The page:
Now with reference to the drawings, a lightweight concrete cladded heavy equipment base incorporating the principles and concepts of the present invention and generally referred to by the reference numeral 10 will be described in detail. Base 10, as seen in FIG. 1 comprises a substantially rectangular core 12 which is a polystyrene foam board, polyurethane foam board, urea-formaldehyde foam board or other low density insulating board having a compressive stength range of 1000-20,000 lbs. per sq. ft. The preferred material for core 12 is polystyrene foam since this is not subject to attack by soil conditions, fungus, bacteria, insects, or moisture, and will last indefinitely unless exposed to high temperatures (above 200° F.) and certain strong solvents and/or direct sunlight. The core 12 is provided with bevelled upper edges shown at 14 in order to increase the thickness of the concrete coating 16 which covers the core in that area. Concrete coating 16 is a fiberglass/cement composition using alkali resistant fiberglass strands. Non-alkali resistant glass and organic fibers may be used for a generally less durable product. The fiberglass coating can be any known composite and can be applied in any known manner as described, for instance, in U.S. Pat. Nos. 3,785,621; 3,852,082, 3,716,386; and 3,783,092. The coating 16 is applied around the sides of core 12 and over the top surface of the core leaving the bottom of the core exposed. The coating 16 is preferably 3/4 of an inch thick at the bottom 20 and tapers to 1/2 inch thick just below the bevel in the area generally labelled by the reference numeral 22. The top of the core 12 has a 3/8 of an inch thick layer of concrete applied thereto. In addition to the general reinforcing throughout the cement phase by alkali resistant fiberglass strands, steel rods 24 can optionally be embedded around the bottom of the coating 16 running parallel to the sides of core 12. While not necessary, a thin coating of cementitious material may also be applied to the core bottom, if desired.
By use of the low density polystyrene core 12, the base 10 will ultimately be of 1/6-1/8 the weight of an ordinary concrete base of the same size. Thus, a plurality of bases 10 can be shipped typically three to five times the distance for the same cost as an ordinary concrete slab of the same size. The bases can also be stacked one upon the other and shipped by conventional means without use of protective spacers between the bases since the exposed bottom of the foam core 12 acts as a cushion preventing damage to the top surface of the base stacked beneath the exposed bottom. The exposure of the bottom of the core 12 also allows for easier installation of the base since the polystyrene will conform to a ground configuration thus requiring less smoothing than that necessary for the installation of ordinary concrete bases.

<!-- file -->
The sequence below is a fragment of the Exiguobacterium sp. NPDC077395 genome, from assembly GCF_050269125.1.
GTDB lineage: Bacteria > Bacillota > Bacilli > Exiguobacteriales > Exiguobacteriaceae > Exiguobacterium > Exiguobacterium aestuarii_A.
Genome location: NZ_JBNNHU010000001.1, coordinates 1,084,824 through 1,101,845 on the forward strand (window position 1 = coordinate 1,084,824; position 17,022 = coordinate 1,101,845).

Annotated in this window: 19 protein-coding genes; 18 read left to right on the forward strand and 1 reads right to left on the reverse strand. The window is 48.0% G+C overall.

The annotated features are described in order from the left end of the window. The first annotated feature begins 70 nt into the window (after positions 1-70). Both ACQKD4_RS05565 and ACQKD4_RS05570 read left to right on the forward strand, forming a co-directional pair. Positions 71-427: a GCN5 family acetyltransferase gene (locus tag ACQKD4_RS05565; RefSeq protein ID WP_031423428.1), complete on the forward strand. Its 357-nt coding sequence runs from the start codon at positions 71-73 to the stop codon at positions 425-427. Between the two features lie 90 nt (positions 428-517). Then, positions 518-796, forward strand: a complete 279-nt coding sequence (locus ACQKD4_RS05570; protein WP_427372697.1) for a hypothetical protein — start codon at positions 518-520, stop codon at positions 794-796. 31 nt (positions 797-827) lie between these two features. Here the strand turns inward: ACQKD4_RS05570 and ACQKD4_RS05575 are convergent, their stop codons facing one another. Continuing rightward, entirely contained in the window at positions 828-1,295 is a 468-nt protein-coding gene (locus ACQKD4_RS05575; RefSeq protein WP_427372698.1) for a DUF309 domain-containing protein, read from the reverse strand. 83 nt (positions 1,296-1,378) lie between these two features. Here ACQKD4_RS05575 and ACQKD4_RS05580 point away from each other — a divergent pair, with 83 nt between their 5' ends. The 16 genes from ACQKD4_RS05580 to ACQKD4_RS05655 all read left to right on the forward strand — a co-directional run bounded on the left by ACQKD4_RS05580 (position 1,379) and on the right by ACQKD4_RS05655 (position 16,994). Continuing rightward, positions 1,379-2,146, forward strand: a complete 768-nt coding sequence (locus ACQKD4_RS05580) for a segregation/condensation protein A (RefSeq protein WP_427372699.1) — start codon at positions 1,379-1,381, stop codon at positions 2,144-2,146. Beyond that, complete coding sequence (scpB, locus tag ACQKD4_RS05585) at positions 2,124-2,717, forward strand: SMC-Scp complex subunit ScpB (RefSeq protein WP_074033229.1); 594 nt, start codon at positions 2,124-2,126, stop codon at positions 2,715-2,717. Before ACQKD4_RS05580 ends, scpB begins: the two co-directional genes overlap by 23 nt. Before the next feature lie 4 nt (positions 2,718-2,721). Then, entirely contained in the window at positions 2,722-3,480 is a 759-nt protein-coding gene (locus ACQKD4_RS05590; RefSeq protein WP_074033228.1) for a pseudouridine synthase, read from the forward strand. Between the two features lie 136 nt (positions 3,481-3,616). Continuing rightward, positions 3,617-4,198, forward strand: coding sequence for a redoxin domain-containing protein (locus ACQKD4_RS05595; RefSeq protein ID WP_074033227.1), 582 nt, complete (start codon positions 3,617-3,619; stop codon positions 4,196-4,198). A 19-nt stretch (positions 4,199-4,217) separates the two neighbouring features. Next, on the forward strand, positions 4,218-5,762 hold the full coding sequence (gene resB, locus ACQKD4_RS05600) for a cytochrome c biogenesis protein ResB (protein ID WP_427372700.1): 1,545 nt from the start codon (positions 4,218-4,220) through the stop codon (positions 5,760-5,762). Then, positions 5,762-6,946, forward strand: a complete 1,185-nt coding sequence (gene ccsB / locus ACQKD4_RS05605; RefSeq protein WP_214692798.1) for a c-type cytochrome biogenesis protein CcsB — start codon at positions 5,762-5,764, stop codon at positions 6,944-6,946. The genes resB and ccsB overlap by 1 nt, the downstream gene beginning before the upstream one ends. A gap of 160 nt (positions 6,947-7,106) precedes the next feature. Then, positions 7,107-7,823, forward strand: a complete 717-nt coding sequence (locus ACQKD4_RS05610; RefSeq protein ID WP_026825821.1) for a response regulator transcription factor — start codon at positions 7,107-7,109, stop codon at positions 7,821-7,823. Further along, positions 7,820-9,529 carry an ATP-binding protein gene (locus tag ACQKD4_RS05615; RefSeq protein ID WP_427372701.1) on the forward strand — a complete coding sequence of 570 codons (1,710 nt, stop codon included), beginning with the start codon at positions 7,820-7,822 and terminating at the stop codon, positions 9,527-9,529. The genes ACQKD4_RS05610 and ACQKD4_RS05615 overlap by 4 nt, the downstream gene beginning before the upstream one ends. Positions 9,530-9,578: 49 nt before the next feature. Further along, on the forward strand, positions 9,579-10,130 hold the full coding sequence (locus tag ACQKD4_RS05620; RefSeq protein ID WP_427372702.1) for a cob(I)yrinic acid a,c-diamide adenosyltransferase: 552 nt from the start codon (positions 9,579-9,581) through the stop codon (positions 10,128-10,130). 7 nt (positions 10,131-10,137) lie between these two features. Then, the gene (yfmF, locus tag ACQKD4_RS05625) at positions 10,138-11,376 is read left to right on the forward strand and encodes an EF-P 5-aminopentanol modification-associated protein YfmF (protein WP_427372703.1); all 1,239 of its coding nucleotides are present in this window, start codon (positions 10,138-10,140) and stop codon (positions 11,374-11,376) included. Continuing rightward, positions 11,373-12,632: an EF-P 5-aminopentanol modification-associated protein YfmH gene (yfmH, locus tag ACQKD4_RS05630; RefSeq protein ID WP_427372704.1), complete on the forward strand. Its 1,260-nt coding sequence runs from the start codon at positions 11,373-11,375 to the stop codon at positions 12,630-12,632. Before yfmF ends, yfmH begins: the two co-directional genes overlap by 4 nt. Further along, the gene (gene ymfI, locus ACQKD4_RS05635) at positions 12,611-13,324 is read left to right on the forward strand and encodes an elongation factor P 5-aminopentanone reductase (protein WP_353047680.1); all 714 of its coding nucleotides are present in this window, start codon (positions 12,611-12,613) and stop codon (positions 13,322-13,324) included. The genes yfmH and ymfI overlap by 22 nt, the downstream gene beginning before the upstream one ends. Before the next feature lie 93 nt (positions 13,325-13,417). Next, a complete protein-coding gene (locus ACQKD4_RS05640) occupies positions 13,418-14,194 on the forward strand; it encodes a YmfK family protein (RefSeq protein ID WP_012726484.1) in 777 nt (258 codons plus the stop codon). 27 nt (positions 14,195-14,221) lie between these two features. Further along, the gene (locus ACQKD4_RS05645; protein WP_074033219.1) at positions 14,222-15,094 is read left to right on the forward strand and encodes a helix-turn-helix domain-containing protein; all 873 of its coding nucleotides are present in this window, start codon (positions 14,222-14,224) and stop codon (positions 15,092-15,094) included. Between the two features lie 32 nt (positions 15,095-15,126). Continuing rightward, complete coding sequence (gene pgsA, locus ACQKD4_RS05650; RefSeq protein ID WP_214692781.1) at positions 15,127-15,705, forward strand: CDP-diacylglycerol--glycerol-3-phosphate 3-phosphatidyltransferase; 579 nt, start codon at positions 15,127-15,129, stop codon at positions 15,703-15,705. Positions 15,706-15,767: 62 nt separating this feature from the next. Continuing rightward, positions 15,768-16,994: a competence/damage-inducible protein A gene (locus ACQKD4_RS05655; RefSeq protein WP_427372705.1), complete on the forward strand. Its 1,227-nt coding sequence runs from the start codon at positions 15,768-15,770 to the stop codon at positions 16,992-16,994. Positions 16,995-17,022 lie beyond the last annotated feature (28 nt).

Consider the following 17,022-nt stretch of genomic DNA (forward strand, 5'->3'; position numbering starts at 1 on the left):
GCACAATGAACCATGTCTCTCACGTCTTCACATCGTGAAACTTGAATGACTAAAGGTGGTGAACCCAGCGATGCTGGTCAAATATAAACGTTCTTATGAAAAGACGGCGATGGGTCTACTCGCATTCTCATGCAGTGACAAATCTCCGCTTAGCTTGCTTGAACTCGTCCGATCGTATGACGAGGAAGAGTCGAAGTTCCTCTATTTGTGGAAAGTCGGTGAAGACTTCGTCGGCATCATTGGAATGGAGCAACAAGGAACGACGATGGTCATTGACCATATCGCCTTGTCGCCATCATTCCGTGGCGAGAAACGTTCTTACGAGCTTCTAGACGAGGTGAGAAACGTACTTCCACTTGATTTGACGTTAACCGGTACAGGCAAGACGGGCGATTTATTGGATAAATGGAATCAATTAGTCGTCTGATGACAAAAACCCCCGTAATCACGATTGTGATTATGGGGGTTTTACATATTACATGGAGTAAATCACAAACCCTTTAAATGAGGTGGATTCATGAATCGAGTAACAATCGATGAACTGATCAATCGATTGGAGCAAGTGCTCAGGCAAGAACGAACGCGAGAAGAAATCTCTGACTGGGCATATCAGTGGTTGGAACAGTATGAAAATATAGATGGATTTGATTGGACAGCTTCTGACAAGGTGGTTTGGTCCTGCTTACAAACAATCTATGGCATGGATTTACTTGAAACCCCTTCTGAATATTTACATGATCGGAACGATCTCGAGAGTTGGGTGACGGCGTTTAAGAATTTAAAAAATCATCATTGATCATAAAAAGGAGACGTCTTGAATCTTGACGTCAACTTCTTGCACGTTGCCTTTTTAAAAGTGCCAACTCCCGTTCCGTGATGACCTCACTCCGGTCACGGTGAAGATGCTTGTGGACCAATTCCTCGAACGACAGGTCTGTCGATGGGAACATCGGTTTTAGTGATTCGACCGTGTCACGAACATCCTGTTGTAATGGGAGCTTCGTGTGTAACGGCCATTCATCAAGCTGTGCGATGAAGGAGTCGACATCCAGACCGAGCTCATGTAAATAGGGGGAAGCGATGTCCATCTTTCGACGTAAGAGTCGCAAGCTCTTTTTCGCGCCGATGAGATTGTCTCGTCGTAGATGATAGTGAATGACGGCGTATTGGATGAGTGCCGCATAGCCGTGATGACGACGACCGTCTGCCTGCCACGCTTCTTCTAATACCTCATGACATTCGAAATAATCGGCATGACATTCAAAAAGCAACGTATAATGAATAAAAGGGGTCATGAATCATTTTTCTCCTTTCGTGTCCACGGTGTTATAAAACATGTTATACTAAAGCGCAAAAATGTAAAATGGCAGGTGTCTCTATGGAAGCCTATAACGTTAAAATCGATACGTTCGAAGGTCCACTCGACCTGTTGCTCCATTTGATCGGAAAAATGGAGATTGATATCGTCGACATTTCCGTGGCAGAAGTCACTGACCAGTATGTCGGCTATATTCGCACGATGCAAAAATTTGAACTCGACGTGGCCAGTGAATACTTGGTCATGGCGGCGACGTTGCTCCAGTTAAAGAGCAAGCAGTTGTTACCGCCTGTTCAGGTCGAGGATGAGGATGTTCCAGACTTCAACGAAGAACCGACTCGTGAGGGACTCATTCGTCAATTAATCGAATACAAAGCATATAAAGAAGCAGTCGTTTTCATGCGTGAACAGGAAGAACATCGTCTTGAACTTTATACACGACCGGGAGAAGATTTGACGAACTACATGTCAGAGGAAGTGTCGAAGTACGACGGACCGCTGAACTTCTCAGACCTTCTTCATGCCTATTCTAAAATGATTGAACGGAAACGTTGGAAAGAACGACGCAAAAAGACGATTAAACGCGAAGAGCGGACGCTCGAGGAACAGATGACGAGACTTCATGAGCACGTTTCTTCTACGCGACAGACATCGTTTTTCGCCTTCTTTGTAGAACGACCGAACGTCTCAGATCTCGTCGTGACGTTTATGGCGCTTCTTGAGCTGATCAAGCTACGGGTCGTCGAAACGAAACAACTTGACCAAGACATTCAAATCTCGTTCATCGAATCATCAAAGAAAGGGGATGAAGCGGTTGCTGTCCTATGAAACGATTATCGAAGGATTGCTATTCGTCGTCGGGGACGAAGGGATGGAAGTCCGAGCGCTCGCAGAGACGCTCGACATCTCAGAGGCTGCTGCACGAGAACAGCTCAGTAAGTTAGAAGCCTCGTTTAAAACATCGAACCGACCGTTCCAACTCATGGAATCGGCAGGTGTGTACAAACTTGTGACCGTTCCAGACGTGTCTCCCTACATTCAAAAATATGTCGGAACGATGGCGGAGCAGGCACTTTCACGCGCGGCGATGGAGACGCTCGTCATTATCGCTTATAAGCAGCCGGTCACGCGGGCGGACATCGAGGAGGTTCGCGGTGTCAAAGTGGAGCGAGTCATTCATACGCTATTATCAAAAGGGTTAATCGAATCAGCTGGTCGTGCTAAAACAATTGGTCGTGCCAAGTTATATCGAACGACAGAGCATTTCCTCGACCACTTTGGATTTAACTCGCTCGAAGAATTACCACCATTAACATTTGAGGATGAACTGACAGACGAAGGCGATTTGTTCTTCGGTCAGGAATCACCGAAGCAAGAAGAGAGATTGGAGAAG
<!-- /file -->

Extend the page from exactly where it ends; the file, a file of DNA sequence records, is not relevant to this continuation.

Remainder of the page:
Access recesses, mounting studs and threaded recesses as well as wires, tubing and stressed reinforcing cables may be built into the bases. As one example of the use of a threaded recess, FIG. 2 shows a base 10'. Base 10' is similar in every respect to base 10 including core 12 covered by coating 16. Base 10' is adapted to receive a heat pump and therefore is provided with a plurality of mounts 30. Each mount 30 comprises a threaded steel post 32 welded to a steel bearing plate 34. Steel bearing plates 34 are preferably 21/2"×21/2"×3/16" and are capped by a mastic material to insure a noiseless, secure mounting for the heat pump outdoor unit. The posts 32 are preferably provided in varying the heights from 8"-24" and each post is individually adjustable thereby allowing a level, vibration free installation. Heavy steel coils 36 forming threaded inserts are embedded in the composite concrete coating 16 to receive the threaded post 32 with the composite coating 16 including integral depending bosses 38 which are preferably 3 inches in diameter and formed from the fiberglass cement composite and are cast in one piece with the coating 16.
As a final example of a base constructed according to the present invention, FIG. 3 shows a base 10" configured to receive a transformer. Accordingly, base 10" has the same core and coating as base 10 but formed with an upwardly opening recess 40 to receive a transformer. Other types of equipment may be placed on bases constructed according to the invention. Such equipment includes pumps, filters, compressors, engines, motors, electrical switching equipment, telephone booths, etc. as can be seen by one of ordinary skill in the art, the base shape can be altered to receive any of this equipment and, as mentioned hereinabove, studs, wires, etc. can be molded into the base as required.
The foregoing is considered as illustrative only of the principles of the invention. Further, since numerous modifications and changes will readily occur to those skilled in the art, it is not desired to limit the invention to the exact construction and operation shown and described, and accordingly, all suitable modifications and equivalents may be resorted to, falling within the scope of the invention.
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|U.S. Classification||248/669, 248/346.03, 52/126.6, 52/309.2, 248/678|
|Aug 13, 1985||CC||Certificate of correction|
|May 27, 2015||AS||Assignment|
Owner name: BMO HARRIS BANK N.A., AS AGENT, ILLINOIS
Free format text: FIRST LIEN INTELLECTUAL PROPERTY SECURITY AGREEMENT;ASSIGNOR:DIVERSITECH CORPORATION;REEL/FRAME:035782/0780
Effective date: 20150519
Owner name: GOLDMAN SACHS BDC, INC., AS COLLATERAL AGENT, CONN
Free format text: SECURITY INTEREST;ASSIGNOR:DIVERSITECH CORPORATION;REEL/FRAME:035792/0569
Effective date: 20150519